Retirement Plans for the Self-Employed

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Retirement Plans for the Self-Employed

By contributing to any of these plans, you will build a nest egg and lower your tax bill.

I have had an IRA for years (since I left Kiplinger's as a full-time employee and became a contract worker). But as my husband and I estimated our tax bill for 2010, we realized we could save big on taxes if I contributed to other types of accounts, rather than limiting myself to the $5,000 contribution limit on my IRA.

But what retirement-plan options are there for self-employed people other than an IRA? Plenty. And contributions are tax deductible.

Solo 401(k)
Maximum contribution: Up to $16,500 plus another 20% of your self-employment income (defined as total business income minus half of your self-employment tax) -- or 25% of your compensation if your business is incorporated -- for a maximum of $49,000.

Best for: Someone who wants to maximize contributions to a tax-deferred retirement plan and has no employees other than a spouse. If a spouse works for the company, he or she can contribute up to $49,000, too.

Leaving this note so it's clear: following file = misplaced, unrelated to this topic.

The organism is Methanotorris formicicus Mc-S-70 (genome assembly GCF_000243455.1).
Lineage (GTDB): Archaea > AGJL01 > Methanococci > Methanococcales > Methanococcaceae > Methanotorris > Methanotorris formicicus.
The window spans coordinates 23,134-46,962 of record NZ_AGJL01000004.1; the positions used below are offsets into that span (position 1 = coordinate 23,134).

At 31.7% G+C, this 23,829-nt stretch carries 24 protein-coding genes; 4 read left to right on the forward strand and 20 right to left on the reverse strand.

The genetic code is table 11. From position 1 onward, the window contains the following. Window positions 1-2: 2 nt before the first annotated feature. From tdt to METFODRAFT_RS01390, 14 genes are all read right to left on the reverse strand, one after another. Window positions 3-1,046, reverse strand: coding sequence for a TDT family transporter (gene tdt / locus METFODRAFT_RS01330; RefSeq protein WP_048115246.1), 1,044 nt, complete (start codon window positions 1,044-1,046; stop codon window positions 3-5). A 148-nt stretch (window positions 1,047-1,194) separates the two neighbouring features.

For a general idea of how much of a contribution you could make based on your self-employment income, use this calculator for a more precise amount. The has a list of financial firms now providing solo 401(k)s.

Maximum contribution: Up to 20% of your net self-employment income , for a maximum of $49,000.There's no additional salary deferral, so your income must be at least $245,000 before you reach the $49,000 contribution level.

Best for: High-income business owners who want to maximize contributions through an uncomplicated plan with low fees. You can open and fund a SEP up until your tax filing deadline through a bank, brokerage or mutual fund company. It's easy to set up, and fees are relatively low (less than $100). With the exception of the higher contribution limits, SEPs are subject to the same rules as a regular IRA.

Maximum contribution: $11,500 (or 100% of income, whichever is less) a year, plus 2% or 3% of income.


Best for: Someone with self-employment income -- particularly from consulting or freelance work -- of $30,000 or less. There's no percentage-of-income limit, but actual dollar limits are much lower than for other plans.

If you earn $30,000, for example, you can contribute up to $12,400 a year if you take advantage of the 3% matching contribution. At that income level, the most you could set aside with a SEP IRA or Keogh (see below) would be $7,500. Plans are offered by banks, brokerage firms and mutual funds.

Maximum contribution: 20% of self-employed income, up to a $49,000 maximum.

Best for: Small-business owners who want to provide an incentive for key employees to stay with the firm. A Keogh lets you set up a vesting schedule to encourage employees to stay with your company longer. However, Keoghs have more administrative burdens.